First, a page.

During my summer of good books two and a half years ago, one of my friend Sophie's favorite authors was Jonathan Safran Foer, although at the time he'd only written one book, Everything is Illuminated. But she loved him, and used to occasionally refer to him as "her boyfriend". She encouraged me to read Everything is Illuminated, and I got it once, but didn't read it. I even got the movie once and didn't watch it. After reading Extremely Loud and Incredibly Close, though, I'll make a point of getting back to it.
This is one of the best books I've read in a while. A lot of the stuff, and certainly most of the fiction, I've been blogging about lately is more fun than anything else. This book has a great sense of fun, but is also fairly ambitious. To peg it as a September 11th novel or as a World War II novel is unfair, although both events play significant roles in the book. So I'll say it's the story of Oskar Schell.
Oskar is a really, really terrific kid. He's nine years old, smart and funny and very passionate about the world. He can be summed up pretty well by the business card he gives out, which reads:
"Oskar Schell: Inventor, Jewelry Designer, Jewelry Fabricator, Amateur Entomologist, Francophile, Vegan, Origamist, Pacifist, Percussionist, Amateur Astronomer, COmputer Consultant, Amateur Archaeologist, Collector of: rare coins, butterflies that died natural deaths, miniature cacti, Beatles memorabilia, semiprecious stones and other things E-mail: Oskar_Schell@hotmail.com, Home phone: private / Cell phone: private, Fax Machine: I don't have a fax yet."
I bet you wish you could spent 300-odd pages with someone like that, too. In this book, Oskar is on a quest, a difficult and important one. His father, with whom he was very close, died on September 11th. He was in the World Trade Center for a meeting and didn't make it out. Oskar's dad was the best dad Oskar could ever have, and Foer is a clever enough writer to show us this rather than tell us, through Oskar's remembrances of the complicated games the two of them shared and the imaginative stories his dad would tell him. Oskar is hanging out in his dad's closet one day, and finds a blue vase containing an envelope, marked "Black", with a key inside. He sets out to discover what this key opens, what he didn't know about his dad. On the advice of a woman at the art store (who notes both the capitalization of the word and the fact that it was written in red ink), he sets out to meet everyone in New York with the surname of Black and to figure out which one his father knew, and what the key opens.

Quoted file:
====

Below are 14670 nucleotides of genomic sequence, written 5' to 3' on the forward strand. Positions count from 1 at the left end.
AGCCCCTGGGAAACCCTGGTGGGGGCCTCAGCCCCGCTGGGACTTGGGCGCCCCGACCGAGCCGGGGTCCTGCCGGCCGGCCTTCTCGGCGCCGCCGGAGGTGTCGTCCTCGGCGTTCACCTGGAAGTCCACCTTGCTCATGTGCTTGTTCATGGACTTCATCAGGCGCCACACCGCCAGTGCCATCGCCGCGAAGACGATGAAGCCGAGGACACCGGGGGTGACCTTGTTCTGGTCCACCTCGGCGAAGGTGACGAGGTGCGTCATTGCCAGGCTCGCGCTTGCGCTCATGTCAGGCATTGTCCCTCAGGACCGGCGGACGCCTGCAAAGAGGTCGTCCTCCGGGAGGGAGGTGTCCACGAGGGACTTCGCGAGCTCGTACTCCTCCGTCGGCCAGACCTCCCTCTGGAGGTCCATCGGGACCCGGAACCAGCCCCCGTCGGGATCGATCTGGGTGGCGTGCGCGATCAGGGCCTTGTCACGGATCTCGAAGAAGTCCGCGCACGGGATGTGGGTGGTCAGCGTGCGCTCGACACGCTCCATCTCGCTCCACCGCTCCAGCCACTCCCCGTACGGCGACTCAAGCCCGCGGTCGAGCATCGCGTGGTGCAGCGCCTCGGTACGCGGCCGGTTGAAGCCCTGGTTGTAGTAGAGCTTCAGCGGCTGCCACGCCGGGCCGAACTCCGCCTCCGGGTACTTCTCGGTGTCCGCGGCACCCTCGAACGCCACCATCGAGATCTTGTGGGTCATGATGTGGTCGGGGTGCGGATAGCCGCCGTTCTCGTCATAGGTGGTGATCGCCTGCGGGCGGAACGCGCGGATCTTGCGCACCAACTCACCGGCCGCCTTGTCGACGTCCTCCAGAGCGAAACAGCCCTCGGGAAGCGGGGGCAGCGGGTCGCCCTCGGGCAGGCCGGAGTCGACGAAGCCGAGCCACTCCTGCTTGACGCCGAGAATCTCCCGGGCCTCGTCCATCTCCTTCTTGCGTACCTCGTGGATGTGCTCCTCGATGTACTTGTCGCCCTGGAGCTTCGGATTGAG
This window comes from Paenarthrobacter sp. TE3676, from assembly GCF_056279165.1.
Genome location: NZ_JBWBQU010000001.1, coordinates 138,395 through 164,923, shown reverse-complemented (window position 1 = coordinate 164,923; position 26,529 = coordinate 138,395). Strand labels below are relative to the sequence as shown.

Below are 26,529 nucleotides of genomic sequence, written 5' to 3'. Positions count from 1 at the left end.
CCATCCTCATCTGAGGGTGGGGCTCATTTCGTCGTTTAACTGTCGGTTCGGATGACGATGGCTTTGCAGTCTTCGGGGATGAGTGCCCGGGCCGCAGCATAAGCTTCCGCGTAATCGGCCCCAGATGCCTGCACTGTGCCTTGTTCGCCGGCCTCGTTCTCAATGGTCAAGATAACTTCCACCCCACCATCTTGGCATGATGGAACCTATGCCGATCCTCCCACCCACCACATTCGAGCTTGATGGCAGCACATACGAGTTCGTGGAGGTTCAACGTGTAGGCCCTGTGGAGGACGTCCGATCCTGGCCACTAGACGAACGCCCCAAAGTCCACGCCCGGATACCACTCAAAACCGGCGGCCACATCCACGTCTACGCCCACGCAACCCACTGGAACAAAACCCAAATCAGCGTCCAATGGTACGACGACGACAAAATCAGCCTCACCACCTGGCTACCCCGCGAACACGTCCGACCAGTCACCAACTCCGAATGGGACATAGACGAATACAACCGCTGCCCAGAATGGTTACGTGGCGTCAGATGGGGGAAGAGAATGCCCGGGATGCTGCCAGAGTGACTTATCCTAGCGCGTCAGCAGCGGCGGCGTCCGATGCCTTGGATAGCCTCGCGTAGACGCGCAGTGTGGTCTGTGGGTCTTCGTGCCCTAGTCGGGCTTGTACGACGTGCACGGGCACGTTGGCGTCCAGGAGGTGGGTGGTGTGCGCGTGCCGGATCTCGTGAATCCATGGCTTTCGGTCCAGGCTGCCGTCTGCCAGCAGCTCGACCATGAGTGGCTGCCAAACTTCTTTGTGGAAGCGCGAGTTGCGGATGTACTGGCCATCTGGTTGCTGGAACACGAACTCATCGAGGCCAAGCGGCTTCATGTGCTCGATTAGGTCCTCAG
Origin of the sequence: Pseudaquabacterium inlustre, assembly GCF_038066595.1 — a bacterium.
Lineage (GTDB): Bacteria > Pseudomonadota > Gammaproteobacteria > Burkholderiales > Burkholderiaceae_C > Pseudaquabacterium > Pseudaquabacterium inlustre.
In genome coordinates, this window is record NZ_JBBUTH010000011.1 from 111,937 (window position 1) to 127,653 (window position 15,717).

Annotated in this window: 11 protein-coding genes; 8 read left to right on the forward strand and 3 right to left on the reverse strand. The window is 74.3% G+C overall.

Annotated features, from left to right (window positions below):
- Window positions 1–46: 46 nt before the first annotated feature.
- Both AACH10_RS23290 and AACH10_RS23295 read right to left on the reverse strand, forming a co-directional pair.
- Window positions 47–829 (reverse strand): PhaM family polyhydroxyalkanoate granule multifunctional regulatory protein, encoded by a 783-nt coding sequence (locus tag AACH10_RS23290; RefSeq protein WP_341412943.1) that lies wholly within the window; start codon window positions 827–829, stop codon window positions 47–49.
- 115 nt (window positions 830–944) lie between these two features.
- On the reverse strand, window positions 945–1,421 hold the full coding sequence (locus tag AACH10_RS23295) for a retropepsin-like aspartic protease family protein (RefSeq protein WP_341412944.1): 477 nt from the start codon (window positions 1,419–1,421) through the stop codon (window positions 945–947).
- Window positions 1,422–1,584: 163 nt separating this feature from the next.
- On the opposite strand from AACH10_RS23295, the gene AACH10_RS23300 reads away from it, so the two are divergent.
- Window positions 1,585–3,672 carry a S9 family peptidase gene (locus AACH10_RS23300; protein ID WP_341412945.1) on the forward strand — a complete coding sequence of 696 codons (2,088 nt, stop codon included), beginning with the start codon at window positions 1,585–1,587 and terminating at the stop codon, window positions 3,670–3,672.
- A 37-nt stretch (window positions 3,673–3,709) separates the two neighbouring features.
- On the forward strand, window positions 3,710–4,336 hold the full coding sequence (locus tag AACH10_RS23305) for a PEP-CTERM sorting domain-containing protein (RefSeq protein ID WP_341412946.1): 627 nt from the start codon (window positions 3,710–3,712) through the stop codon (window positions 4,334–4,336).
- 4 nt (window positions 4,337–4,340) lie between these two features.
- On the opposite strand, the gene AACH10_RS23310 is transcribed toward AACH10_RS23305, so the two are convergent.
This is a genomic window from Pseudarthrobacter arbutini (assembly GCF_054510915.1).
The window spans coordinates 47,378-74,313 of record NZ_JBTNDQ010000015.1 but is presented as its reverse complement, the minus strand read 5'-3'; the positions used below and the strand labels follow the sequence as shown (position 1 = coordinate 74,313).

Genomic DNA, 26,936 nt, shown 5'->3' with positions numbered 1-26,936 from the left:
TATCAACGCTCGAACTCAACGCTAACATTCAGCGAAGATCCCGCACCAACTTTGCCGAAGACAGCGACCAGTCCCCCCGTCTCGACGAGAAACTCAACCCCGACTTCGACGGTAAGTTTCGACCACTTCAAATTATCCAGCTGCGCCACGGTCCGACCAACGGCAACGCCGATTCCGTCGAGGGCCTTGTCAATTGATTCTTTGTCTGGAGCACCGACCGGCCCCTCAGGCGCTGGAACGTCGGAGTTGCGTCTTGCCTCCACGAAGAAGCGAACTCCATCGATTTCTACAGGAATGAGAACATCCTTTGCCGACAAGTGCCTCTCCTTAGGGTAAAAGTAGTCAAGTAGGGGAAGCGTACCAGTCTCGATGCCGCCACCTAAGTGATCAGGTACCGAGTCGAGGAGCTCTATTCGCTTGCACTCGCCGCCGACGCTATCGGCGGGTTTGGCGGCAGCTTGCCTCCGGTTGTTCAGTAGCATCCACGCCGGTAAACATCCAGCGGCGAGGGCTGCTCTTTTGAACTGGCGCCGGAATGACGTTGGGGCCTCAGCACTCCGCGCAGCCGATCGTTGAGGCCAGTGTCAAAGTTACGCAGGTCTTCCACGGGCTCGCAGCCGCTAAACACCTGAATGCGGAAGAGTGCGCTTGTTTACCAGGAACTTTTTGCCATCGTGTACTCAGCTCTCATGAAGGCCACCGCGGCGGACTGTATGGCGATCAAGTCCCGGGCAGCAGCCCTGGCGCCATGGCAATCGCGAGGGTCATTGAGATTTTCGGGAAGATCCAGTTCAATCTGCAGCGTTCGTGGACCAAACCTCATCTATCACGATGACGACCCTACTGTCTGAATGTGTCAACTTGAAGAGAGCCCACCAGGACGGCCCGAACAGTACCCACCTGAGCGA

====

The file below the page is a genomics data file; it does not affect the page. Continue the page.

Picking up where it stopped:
This is one of the most delectable parts of the book. He meets a lot of fascinating people. Elderly Georgia Black has a museum of her husband in her living room, and is delighted to have Oskar visit it. She tells him no one has been to see her in more than a year, and spends a lot of time showing him her husband's baby shoes, his golf clubs, their wedding album, etc. Her husband surprises us (and Oskar) by emerging from the next room and inviting them in to see his museum of her. He meets the recently divorced, shut-ins and widows. He meets a man with a newborn baby and asks if he could pet it. He writes to a convicted murderer. He makes close friends with a former war correspondant. Everyone has a story to tell. Some of them even come to his school play, Hamlet (he plays Yorick).
The other half of the story is told by Oskar's grandparents, who survived World War II and the Dresden bombing and have their own story of loss and redemption to tell. I found myself more captivated by Oskar, although their story was very moving and interesting. Safran Foer plays some games with the text too: sometimes it's strung out, a whole portion of it is covered in red editorial marks, there are photos and drawings to the extent where I imagine his conversations with the editors: "On pages 50-75, I want all those marks to be printed, I didn't send you an early draft by mistake."
It's a beautiful book. It's ambitious, but doesn't try too hard. Nor do you get the sense that Safran Foer is exploiting September 11 in any way. By taking it back down to an individual level, he actually manages to get a fresh approach on a subject that has been dissected relentlessly since it happened. You'll enjoy Oskar, and all of the people that he meets, you'll come to miss his dad too. Ultimately, it's a hopeful and optimistic book, not so much about death as about life. You'll probably cry (and you should be smarter than me, and not bring it to a mechanic's waiting room, especially when you're almost done with it), but you'll come away from it feeling better about the world and all the interesting people it contains.